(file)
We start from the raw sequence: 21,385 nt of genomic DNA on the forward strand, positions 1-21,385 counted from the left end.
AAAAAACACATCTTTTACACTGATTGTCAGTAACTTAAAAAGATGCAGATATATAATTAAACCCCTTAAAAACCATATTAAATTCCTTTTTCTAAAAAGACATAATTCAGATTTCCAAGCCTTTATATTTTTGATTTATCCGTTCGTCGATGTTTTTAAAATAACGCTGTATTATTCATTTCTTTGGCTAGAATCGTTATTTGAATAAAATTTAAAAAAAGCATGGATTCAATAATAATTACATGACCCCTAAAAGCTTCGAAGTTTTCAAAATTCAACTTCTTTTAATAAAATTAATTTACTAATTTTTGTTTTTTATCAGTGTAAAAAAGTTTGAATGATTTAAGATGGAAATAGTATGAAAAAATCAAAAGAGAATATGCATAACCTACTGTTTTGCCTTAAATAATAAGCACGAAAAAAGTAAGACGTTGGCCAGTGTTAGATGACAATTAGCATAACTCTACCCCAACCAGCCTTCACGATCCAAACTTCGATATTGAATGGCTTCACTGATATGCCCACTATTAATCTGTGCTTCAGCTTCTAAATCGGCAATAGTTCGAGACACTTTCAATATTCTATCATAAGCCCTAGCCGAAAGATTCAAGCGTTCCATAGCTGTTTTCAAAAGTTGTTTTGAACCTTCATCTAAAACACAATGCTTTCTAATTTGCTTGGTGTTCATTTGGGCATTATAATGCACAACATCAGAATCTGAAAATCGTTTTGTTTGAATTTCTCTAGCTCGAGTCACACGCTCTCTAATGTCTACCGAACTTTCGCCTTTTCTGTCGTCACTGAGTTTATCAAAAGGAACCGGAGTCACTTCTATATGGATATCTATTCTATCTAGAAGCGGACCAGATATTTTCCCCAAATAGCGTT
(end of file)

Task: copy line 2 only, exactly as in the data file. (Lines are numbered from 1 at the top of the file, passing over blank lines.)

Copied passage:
AAAAAACACATCTTTTACACTGATTGTCAGTAACTTAAAAAGATGCAGATATATAATTAAACCCCTTAAAAACCATATTAAATTCCTTTTTCTAAAAAGACATAATTCAGATTTCCAAGCCTTTATATTTTTGATTTATCCGTTCGTCGATGTTTTTAAAATAACGCTGTATTATTCATTTCTTTGGCTAGAATCGTTATTTGAATAAAATTTAAAAAAAGCATGGATTCAATAATAATTACATGACCCCTAAAAGCTTCGAAGTTTTCAAAATTCAACTTCTTTTAATAAAATTAATTTACTAATTTTTGTTTTTTATCAGTGTAAAAAAGTTTGAATGATTTAAGATGGAAATAGTATGAAAAAATCAAAAGAGAATATGCATAACCTACTGTTTTGCCTTAAATAATAAGCACGAAAAAAGTAAGACGTTGGCCAGTGTTAGATGACAATTAGCATAACTCTACCCCAACCAGCCTTCACGATCCAAACTTCGATATTGAATGGCTTCACTGATATGCCCACTATTAATCTGTGCTTCAGCTTCTAAATCGGCAATAGTTCGAGACACTTTCAATATTCTATCATAAGCCCTAGCCGAAAGATTCAAGCGTTCCATAGCTGTTTTCAAAAGTTGTTTTGAACCTTCATCTAAAACACAATGCTTTCTAATTTGCTTGGTGTTCATTTGGGCATTATAATGCACAACATCAGAATCTGAAAATCGTTTTGTTTGAATTTCTCTAGCTCGAGTCACACGCTCTCTAATGTCTACCGAACTTTCGCCTTTTCTGTCGTCACTGAGTTTATCAAAAGGAACCGGAGTCACTTCTATATGGATATCTATTCTATCTAGAAGCGGACCAGATATTTTCCCCAAATAGCGTT